Description:

CROSS-REFERENCE TO RELATED APPLICATIONS

This application is a continuation-in-part of PCT/U.S.08/79765, filed on Oct. 14, 2008, which claims priority to U.S. Provisional Patent Application No. 61/029,839, filed on Feb. 19, 2008; U.S. Provisional Patent Application No. 60/991,408, filed on Nov. 30, 2007; and U.S. Provisional Patent Application No. 60/980,392, filed on Oct. 16, 2007, each of which is hereby incorporated by reference in its entirety.

BACKGROUND OF THE INVENTION

1. Field of the Invention

Methods and systems provided herein relate to forming an item with desired spatial features. The item may be a food item, such as a baked item or a cake. The desired spatial features may include unusual two-dimensional shapes and/or three-dimensional features. The item may be formed into the desired shape by forming a moldable substance and/or a flexible strip.

2. Description of the Related Art

A variety of baked goods are made by pouring a batter into a baking pan and baking the pan and the batter. Typically, the baked item will then be characterized with a shape that is substantially similar to a shape of the baking pan. For example, 13×9-inch rectangular pans or 9-inch circular pans can be used to produce cakes with corresponding dimensions.

In some instances, it may be desirable to produce a baked item of a nonstandard shape. It may also be desirable to produce a three-dimensional baked item, such that one feature of the cake “pops out” compared to others. One approach for producing a baked item with a nonstandard two- or three-dimensional feature includes producing a large baked item and subsequently removing sections of the large item to form the desired shape. However, it may be difficult to visualize the results of the removal steps, and mistakes during the removal step may be difficult or impossible to repair. Additionally, cutting the baked item often produces a great number of crumbs, making subsequent frosting or icing steps more difficult. Further, a substantial fraction of the baked item may be wasted in this process.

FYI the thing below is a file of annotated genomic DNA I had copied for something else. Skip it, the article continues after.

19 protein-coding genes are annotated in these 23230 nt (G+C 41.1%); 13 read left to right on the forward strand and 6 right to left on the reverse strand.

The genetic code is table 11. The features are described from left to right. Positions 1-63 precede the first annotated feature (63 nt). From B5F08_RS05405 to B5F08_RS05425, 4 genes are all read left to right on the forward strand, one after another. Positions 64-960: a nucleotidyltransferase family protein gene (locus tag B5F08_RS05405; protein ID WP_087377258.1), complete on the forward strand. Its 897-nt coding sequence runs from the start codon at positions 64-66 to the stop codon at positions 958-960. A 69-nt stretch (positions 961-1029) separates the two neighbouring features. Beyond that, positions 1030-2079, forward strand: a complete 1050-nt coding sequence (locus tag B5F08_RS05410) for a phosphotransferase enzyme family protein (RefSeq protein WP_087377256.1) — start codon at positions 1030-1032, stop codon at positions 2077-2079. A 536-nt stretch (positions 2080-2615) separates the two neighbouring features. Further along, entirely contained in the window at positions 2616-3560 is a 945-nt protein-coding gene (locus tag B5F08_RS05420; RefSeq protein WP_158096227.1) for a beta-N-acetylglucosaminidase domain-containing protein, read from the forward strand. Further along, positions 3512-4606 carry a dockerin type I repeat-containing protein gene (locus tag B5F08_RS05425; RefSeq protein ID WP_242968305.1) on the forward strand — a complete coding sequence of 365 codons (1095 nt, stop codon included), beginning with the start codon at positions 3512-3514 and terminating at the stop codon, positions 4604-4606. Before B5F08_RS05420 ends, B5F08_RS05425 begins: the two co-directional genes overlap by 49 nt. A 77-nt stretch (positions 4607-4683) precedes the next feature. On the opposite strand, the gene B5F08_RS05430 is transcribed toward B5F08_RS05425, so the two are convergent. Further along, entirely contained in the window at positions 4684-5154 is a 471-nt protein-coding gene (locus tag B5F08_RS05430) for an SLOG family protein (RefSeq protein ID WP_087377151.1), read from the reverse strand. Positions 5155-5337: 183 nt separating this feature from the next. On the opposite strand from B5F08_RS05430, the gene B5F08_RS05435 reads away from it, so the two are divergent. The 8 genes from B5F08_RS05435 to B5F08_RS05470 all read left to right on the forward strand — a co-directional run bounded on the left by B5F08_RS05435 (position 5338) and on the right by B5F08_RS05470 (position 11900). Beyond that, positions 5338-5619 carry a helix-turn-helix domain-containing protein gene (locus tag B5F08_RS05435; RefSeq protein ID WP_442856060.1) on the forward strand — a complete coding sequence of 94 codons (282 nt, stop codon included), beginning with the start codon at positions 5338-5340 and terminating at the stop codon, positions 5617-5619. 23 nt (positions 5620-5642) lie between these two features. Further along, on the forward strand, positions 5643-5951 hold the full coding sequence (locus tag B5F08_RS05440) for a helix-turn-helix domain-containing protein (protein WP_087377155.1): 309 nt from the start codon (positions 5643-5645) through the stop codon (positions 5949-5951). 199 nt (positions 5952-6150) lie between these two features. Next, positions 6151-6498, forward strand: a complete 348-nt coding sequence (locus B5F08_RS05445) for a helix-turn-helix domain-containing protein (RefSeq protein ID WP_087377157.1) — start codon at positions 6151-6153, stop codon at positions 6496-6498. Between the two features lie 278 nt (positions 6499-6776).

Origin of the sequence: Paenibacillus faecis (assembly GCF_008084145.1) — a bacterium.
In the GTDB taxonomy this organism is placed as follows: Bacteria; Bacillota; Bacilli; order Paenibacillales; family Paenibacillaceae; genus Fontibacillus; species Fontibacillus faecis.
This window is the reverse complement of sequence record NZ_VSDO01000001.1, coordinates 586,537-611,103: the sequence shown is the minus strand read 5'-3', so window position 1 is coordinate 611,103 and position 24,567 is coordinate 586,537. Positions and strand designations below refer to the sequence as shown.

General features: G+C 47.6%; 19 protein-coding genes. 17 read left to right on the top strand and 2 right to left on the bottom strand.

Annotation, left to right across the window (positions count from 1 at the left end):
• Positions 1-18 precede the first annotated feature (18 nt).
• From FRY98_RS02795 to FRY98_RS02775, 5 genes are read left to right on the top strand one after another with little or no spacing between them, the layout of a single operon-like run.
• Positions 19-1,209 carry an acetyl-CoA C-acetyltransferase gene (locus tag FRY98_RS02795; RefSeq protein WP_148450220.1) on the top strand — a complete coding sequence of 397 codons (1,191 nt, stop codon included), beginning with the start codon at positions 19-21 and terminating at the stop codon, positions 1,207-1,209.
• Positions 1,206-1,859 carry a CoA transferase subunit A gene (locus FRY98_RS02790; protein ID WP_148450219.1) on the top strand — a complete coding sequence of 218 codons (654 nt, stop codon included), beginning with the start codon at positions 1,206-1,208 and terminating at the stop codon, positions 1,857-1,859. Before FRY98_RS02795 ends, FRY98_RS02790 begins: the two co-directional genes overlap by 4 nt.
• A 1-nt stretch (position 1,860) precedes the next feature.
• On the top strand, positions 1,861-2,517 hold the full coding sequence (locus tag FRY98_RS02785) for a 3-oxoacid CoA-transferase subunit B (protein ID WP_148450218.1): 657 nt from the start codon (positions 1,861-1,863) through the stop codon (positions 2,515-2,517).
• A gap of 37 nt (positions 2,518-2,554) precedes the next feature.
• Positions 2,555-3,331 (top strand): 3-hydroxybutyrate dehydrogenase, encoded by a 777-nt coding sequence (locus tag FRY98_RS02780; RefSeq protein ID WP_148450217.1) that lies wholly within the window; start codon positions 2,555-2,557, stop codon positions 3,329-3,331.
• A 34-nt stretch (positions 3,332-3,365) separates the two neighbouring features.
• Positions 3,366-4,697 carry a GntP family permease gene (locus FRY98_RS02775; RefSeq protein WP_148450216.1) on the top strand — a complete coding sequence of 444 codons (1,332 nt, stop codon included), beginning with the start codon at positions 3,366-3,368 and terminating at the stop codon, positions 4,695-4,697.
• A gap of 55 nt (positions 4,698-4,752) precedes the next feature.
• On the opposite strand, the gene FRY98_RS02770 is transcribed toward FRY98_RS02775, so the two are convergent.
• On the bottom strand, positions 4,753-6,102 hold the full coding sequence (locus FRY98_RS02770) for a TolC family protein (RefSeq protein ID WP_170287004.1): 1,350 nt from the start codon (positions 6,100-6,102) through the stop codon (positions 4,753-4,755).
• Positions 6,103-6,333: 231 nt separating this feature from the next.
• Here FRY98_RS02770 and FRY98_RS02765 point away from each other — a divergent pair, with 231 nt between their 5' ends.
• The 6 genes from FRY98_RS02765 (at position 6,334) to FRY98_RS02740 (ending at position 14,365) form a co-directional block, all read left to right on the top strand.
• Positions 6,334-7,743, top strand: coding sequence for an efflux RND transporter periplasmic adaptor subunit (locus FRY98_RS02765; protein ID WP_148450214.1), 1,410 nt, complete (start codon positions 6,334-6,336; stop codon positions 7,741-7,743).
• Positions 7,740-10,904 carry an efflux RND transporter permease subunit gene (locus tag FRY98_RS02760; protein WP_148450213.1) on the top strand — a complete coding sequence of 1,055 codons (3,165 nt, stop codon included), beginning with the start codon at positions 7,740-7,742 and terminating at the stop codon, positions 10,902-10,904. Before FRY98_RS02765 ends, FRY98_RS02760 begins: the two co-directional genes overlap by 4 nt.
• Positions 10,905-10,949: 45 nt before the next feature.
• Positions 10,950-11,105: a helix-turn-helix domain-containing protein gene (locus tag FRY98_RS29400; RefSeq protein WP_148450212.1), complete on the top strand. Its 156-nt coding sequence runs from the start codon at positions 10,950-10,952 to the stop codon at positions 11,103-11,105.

Another approach includes producing a plurality of baked items and combining (e.g., stacking) them to produce the desired shape. This approach is limited based on the sizes of the plurality of baked items, and may also require removing sections of the plurality of baked items, which is subject to disadvantages described above. Further, combining the plurality of baked items may rely upon frosting and/or wooden supports to keep the baked items together. Improper support may cause the plurality of baked items to separate, crumble or break.

Yet another approach for producing a baked item with a nonstandard feature includes using a pan that incorporates the feature. For example, a cake may be baked within a heart-shaped pan. However, a separate pan may then need to be purchased for each desired shape. This adds expense to the baking process. It may also be inconvenient to store the pans, especially pans required to produce large cakes. Further, there may not be a pan available with the desired spatial characteristics.